Council asks county to reconsider grant application for ECSU
By Jon Hawley
Monday, September 17, 2018
Elizabeth City City Council has asked the Pasquotank Board of Commissioners to reconsider its recent decision not to support a grant application from Elizabeth City State University to the Golden LEAF Foundation.
Council voted 6-2 last week to adopt a resolution urging the Pasquotank board to reconsider its decision to not include ECSU with four other applications it agreed to send to the Rocky Mount-based Golden LEAF Foundation. Created in 1999, the foundation administers one half of North Carolina’s tobacco settlement agreement monies through grants to the state’s rural and economically distressed communities.
Voting for the resolution were Fourth Ward Councilors Johnnie Walton and Darius Horton; Third Ward Councilors Kem Spence and Rickey King; and Second Ward Councilors Anita Hummer and Gabriel Adkins. King, council’s mayor pro tem, commented it was important to support ECSU as “one of the engines” of the county.
Voting against the resolution were Councilors Billy Caudle and Jeannie Young.
Commissioners voted to not include ECSU in the grants request after County Manager Sparty Hammett said Golden LEAF President Dan Gerlach told him the foundation's board was unlikely to fund it. Gerlach said that's because ECSU has recently received other Golden LEAF grants, Hammett explained.
ECSU had asked for $500,000 to help build an outdoor pavilion for flying drones. ECSU professor Kuldeep Rawat had argued the pavilion would make ECSU's signature aviation program an even greater draw for the region.
Commissioners instead voted for the county to submit applications for $500,000 each on behalf of three other educational entities and one nonproft: Elizabeth City-Pasquotank Public Schools, the Northeast Academy for Aerospace and Advanced Technologies, College of The Albemarle, and River City Community Development Corp. The four entities’ proposals include projects for classroom technology, facility improvements and, in River City's case, trades training for young adults.
Walton said he disagreed with ECSU's exclusion from the grant request, prompting him to ask for the resolution.
While not opposing the resolution, City Manager Rich Olson said it was “moot” because Golden LEAF’s application deadline has already passed. Olson explained the foundation is offering a total of $10.5 million through its Community-Based Grantsmaking Initiative to northeastern North Carolina to support education, workforce and economic development and agriculture.
Walton said the resolution still mattered.
“People in this region still need to know what our priorities are,” Walton said, adding later, “If we within the city don't support ECSU, why do we think other people would?”
Olson said he shares some concerns about Golden LEAF’s grant program as well. Cities aren’t included in selecting or submitting grant applications, something he’s been “very vocal” about with Gerlach, he said.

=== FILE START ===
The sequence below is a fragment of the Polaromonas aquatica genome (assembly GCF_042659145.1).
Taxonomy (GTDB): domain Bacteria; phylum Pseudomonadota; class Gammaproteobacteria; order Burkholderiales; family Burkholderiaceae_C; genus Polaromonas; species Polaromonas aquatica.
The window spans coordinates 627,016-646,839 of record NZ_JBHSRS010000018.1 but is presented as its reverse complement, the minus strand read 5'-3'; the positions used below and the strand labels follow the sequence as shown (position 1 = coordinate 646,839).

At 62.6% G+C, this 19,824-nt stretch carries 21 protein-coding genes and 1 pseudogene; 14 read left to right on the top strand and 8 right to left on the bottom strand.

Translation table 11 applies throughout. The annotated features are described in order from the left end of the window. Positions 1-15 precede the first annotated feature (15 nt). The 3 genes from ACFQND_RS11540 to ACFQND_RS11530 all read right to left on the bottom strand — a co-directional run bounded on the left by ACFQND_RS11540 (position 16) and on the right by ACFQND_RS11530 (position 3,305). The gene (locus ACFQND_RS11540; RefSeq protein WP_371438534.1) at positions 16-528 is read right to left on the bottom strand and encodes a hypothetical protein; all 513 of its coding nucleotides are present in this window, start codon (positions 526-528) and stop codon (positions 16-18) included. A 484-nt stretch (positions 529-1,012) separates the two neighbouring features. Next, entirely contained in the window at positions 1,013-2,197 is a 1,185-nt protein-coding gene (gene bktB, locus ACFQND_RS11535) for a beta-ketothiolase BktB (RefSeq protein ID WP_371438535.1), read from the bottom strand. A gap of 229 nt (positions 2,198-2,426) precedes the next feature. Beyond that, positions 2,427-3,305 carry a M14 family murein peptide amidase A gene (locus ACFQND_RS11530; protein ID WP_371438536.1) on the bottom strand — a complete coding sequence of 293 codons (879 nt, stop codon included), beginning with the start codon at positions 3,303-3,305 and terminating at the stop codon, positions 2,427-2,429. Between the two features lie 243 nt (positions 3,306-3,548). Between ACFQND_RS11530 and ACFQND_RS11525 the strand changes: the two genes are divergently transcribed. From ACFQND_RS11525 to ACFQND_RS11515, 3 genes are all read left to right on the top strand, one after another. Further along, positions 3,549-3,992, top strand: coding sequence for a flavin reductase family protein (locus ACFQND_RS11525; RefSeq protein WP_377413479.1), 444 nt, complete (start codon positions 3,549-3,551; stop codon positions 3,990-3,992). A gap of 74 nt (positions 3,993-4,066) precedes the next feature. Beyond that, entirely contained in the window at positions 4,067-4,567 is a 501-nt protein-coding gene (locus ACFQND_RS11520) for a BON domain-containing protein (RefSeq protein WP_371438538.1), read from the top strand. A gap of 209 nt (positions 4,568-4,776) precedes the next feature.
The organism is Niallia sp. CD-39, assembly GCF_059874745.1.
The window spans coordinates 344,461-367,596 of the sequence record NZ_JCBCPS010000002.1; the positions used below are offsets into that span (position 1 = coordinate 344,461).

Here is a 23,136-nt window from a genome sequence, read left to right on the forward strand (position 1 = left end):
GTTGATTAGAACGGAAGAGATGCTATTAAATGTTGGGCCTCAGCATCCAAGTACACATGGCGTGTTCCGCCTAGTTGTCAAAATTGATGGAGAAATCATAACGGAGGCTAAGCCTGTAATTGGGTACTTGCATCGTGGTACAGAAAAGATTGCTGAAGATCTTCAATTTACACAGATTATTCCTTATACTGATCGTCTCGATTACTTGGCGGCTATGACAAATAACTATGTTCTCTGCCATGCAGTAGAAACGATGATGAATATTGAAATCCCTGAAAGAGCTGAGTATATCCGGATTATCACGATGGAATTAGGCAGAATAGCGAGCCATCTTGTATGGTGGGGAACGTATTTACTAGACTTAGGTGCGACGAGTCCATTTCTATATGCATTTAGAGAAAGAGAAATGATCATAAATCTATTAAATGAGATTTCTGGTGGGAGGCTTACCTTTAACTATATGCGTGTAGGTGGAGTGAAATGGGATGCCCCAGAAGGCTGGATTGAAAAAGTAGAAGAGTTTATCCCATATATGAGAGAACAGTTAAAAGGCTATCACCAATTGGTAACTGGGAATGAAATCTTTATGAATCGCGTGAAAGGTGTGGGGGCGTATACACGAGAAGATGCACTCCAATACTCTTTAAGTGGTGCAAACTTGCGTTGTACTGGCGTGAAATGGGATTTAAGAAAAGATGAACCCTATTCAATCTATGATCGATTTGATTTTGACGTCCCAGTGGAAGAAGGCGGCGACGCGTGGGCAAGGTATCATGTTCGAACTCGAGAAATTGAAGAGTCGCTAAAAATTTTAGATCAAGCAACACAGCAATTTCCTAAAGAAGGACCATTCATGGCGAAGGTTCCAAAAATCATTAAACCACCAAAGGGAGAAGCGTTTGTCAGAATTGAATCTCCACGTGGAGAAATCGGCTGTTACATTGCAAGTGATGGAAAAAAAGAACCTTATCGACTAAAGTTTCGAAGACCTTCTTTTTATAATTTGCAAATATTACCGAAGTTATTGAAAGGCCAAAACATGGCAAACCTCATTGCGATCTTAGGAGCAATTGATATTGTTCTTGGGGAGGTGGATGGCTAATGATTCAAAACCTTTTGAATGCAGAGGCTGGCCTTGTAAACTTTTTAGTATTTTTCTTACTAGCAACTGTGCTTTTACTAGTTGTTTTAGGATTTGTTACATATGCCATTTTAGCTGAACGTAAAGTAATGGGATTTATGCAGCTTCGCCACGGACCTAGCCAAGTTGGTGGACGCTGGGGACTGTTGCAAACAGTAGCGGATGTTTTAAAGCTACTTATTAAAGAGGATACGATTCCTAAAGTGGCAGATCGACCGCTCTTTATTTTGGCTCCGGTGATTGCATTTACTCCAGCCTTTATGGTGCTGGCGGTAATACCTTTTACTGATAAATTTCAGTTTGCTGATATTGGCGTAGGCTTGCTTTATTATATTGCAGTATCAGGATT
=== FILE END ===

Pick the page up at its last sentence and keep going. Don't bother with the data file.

Olson said the city has wanted to submit grant applications to the foundation to support a new senior center and installation of more fiber-optic lines to improve broadband internet access, but determined the projects weren't likely to win funding either.
Horton agreed with Walton about the resolution, and moved to approve it; Adkins seconded the motion.
Caudle opposed the resolution, however, saying there are better ways to convey the city's priorities. He said the resolution could “jeopardize” the pending applications for ECPPS, NEAAAT, COA and River City CDC.
“I don't understand what we would gain,” Caudle said. “It seems that there would be a lot better ways to communicate with the county what our priorities are and what we'd like to support.”
Responding to Caudle's concerns, Olson said he saw neither an upside nor a downside to adopting the resolution. He said Golden LEAF has turned down grant applications before because of controversy, but he noted the resolution Walton was proposing isn't protesting the other projects' consideration.
Notably, no councilors objected to any of the other proposals.
Caudle also suggested the resolution include language of support for other educational institutions. Councilor Kem Spence responded the resolution was specific to ECSU because its application was ruled out.
Young said she didn't want the council to “get in the weeds” of the application process, and asked the resolution, if passed, only be sent to Pasquotank County.
Horton said his motion was simply to approve the resolution, with no direction on whom it should be sent to. Walton reiterated the county and Golden LEAF should both be made aware of the council's priorities.
As a compromise, councilors passed the resolution 6-2 and directed it be sent to Pasquotank County and ECSU. Presumably, either entity could provide it to Golden LEAF to bolster a future grant proposal.